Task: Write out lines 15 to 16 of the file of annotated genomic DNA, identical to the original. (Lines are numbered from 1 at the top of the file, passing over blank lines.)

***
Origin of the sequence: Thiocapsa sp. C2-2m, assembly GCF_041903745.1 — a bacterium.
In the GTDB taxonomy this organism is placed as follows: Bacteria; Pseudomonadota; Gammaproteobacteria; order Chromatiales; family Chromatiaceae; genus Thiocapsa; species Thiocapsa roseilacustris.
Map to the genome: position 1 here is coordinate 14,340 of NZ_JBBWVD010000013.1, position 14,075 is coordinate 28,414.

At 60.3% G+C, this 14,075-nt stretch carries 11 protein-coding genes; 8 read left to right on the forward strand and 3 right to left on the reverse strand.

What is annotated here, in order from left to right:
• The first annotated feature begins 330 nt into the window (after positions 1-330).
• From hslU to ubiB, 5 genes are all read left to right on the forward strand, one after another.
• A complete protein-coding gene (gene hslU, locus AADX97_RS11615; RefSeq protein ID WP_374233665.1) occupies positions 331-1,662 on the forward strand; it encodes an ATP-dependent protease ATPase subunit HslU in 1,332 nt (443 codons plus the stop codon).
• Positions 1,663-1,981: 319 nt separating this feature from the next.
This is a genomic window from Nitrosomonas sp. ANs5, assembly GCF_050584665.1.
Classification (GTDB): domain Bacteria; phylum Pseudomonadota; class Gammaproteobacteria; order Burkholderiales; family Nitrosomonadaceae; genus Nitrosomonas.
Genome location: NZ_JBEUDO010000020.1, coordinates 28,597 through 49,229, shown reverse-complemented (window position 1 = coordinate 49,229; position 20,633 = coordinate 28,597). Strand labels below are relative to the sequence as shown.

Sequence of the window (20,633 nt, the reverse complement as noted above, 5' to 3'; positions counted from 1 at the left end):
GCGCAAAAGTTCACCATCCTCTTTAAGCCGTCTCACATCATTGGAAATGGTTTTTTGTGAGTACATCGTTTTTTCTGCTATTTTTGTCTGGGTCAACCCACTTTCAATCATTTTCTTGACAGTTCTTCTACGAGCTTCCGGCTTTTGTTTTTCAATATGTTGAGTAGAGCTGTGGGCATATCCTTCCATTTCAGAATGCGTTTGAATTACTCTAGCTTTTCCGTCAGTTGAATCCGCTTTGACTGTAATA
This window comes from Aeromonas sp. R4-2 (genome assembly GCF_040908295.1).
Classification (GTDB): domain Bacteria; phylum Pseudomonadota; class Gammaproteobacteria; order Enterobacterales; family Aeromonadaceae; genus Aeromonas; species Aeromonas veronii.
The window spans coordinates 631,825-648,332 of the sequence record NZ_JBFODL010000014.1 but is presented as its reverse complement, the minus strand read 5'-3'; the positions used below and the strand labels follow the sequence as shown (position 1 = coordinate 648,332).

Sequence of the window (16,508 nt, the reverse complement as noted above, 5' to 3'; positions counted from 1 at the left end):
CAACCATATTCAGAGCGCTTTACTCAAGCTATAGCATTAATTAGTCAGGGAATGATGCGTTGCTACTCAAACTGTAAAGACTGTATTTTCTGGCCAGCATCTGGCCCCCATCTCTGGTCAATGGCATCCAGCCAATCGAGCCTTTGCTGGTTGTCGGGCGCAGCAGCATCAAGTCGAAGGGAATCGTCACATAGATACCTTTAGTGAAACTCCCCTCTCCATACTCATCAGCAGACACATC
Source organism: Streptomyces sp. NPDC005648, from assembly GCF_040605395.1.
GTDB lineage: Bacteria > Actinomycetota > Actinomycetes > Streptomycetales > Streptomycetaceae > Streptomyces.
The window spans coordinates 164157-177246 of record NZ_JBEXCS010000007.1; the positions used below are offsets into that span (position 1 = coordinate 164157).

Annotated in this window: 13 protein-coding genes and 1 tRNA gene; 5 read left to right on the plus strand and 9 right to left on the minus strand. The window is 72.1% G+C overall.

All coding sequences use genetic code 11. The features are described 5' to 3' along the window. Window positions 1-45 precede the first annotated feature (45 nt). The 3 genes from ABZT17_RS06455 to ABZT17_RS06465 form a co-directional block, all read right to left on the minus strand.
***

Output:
This window comes from Aeromonas sp. R4-2 (genome assembly GCF_040908295.1).
Classification (GTDB): domain Bacteria; phylum Pseudomonadota; class Gammaproteobacteria; order Enterobacterales; family Aeromonadaceae; genus Aeromonas; species Aeromonas veronii.